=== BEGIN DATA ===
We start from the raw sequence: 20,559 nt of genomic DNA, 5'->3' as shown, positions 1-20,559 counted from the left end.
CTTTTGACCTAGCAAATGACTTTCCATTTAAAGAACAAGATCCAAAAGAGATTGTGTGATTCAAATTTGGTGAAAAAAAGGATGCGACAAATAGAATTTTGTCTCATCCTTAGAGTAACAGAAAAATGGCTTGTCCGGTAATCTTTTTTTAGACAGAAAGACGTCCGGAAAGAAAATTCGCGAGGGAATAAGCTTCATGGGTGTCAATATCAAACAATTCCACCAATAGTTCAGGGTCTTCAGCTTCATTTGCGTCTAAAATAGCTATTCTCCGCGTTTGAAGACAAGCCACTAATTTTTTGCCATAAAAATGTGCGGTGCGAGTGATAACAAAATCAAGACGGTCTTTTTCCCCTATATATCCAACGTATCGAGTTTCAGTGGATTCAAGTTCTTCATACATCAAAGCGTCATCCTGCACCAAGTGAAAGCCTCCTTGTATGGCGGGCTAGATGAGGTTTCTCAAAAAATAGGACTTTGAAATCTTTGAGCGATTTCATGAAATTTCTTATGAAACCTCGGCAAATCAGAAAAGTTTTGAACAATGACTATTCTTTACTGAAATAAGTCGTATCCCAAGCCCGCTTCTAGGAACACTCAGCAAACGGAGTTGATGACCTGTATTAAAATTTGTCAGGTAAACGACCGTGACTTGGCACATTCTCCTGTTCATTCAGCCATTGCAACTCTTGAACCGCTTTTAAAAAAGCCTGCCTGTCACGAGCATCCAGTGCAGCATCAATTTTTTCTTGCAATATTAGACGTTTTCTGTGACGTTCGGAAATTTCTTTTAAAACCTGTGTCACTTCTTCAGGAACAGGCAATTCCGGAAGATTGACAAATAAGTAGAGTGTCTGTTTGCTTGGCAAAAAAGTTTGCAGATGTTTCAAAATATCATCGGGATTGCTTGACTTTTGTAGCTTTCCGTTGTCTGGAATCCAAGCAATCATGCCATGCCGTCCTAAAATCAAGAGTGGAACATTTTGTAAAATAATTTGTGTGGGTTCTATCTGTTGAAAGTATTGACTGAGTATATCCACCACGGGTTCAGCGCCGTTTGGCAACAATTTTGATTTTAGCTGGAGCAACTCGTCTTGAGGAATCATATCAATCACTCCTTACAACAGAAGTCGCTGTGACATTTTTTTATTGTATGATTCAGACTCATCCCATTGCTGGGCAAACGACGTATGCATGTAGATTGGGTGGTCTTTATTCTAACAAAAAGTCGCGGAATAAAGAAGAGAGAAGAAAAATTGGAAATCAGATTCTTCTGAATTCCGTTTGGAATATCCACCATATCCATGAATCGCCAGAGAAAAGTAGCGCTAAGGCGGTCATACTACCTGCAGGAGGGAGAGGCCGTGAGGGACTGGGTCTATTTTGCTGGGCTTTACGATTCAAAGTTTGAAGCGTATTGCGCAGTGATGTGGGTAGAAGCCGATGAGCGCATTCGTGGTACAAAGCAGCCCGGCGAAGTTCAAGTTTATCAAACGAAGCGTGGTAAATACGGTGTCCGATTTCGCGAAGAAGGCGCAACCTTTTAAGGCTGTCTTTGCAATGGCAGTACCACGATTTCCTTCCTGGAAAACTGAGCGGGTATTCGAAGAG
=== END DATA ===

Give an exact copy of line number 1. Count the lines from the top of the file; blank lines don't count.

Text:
We start from the raw sequence: 20,559 nt of genomic DNA, 5'->3' as shown, positions 1-20,559 counted from the left end.